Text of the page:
|Filed Oct. 12, 2004|
The Estate of George Gross, Appellant
North Dakota Department of Human Services, Appellee
Appeal from the District Court of Logan County, South Central Judicial District, the Honorable Robert O. Wefald, Judge. Estate of Gross v. N.D. Department of Human Services
Opinion of the Court by Sandstrom, Justice.
Gregory C. Larson (argued), Damian J. Huettl (appeared), Wheeler Wolf, P.O. Box 2056, Bismarck, N.D. 58502-2056, and Bradley D. Peterson (appeared), Legal Services of ND, P.O. Box 2419, Bismarck, N.D. 58502-2419, for appellant.
Jean R. Mullen, Assistant Attorney General, Office of Attorney General, 500 North 9th Street, Bismarck, N.D. 58501-4509, for appellee.
Estate of Gross v. N.D. Department of Human Services
[¶1] The Estate of George Gross appeals from a judgment affirming a Department of Human Services' decision that Gross's total countable assets for his household exceeded the maximum allowed for medicaid eligibility. We hold the Department's finding that George Gross's wife, Julia Gross, did not make a good faith effort to sell the monthly payments from a nonassignable annuity is supported by a preponderance of the evidence, and we affirm.
[¶2] George Gross was institutionalized at the Napoleon Care Center from June 14, 2002, until his death on December 27, 2003. Logan County Social Services denied his September 11, 2002, application for medicaid benefits, concluding his countable assets for purposes of his household's medicaid eligibility were $215,354.08 and exceeded the allowed amount of $92,280, which consisted of $3,000 for his personal exemption and $89,280 for a community spouse asset allowance for Julia Gross.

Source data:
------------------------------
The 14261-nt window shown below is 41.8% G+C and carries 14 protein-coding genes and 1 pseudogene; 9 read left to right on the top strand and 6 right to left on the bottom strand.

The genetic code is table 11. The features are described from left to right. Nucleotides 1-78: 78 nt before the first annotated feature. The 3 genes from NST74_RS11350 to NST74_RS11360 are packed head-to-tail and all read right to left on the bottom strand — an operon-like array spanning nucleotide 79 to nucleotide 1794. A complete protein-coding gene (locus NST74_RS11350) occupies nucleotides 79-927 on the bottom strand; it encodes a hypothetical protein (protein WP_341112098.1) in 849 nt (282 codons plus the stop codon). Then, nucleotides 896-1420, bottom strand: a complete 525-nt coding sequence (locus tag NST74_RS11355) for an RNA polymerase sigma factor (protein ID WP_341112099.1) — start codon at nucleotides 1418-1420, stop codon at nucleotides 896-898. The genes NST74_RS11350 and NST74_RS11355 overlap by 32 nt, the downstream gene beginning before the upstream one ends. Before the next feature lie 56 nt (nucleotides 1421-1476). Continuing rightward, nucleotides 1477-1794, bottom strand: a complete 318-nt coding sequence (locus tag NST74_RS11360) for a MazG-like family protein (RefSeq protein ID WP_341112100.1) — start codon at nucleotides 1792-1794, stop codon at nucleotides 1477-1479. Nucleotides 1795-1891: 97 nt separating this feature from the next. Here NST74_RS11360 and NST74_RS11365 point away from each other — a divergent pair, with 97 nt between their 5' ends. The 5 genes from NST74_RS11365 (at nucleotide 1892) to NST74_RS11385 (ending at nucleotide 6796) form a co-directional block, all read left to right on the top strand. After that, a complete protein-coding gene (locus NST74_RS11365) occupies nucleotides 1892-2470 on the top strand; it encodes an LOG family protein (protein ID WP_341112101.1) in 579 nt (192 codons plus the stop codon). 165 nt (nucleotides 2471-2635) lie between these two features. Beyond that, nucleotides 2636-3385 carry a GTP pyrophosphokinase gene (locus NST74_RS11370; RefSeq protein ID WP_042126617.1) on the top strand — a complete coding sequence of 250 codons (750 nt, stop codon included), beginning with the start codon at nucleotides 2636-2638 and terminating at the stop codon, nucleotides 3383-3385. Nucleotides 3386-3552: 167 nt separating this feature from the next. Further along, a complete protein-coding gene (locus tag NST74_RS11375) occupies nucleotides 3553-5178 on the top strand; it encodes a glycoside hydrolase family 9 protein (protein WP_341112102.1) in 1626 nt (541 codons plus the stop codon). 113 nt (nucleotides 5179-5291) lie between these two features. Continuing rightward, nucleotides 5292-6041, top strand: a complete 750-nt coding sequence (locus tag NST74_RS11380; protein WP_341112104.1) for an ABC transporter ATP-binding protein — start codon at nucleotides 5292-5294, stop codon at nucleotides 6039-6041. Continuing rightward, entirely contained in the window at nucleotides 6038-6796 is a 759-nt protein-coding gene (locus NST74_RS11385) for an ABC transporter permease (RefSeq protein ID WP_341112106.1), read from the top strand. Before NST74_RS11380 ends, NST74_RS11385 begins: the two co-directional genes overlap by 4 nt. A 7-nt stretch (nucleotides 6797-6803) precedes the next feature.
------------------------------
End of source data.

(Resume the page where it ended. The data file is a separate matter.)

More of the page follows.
[¶3] George Gross appealed to the Department, and after a hearing, an administrative law judge recommended affirming the denial of benefits by Logan County Social Services. The Department adopted the administrative law judge's recommendation and denied benefits. The Department concluded a nonassignable $150,000 annuity purchased by and issued to Julia Gross in July 2002 was an available asset for purposes of determining George Gross's medicaid eligibility. Under the terms of the annuity, which the Department found were actuarially sound, Julia Gross paid $150,000 and contracted to receive sixty payments of $2,855.91 per month beginning on August 22, 2002. The Department concluded Julia Gross's ownership of the annuity and the monthly payments from the annuity constituted ownership of a contractual right to receive a money payment, and George Gross had not rebutted a presumption that her right to receive money payments from the annuity was saleable without working an undue hardship under N.D. Admin. Code § 75-02-02.1-30. The Department decided, although the annuity was not assignable, the stream of income from the annuity was an available asset because it could be sold in a factors market. The Department found Julia Gross had "offered only the annuity contract itself for sale, and not the contractual rights to receive money payments, or stream of income from the annuity," and she "did not offer to sell her contractual rights to receive money payments, or the 'stream of income' from the annuity, for 75% of fair market value." The Department found a preponderance of evidence established Julia Gross had failed to make a good faith effort to sell the stream of income from the annuity, and she had not demonstrated her contractual rights to receive money payments were not saleable without working an undue hardship.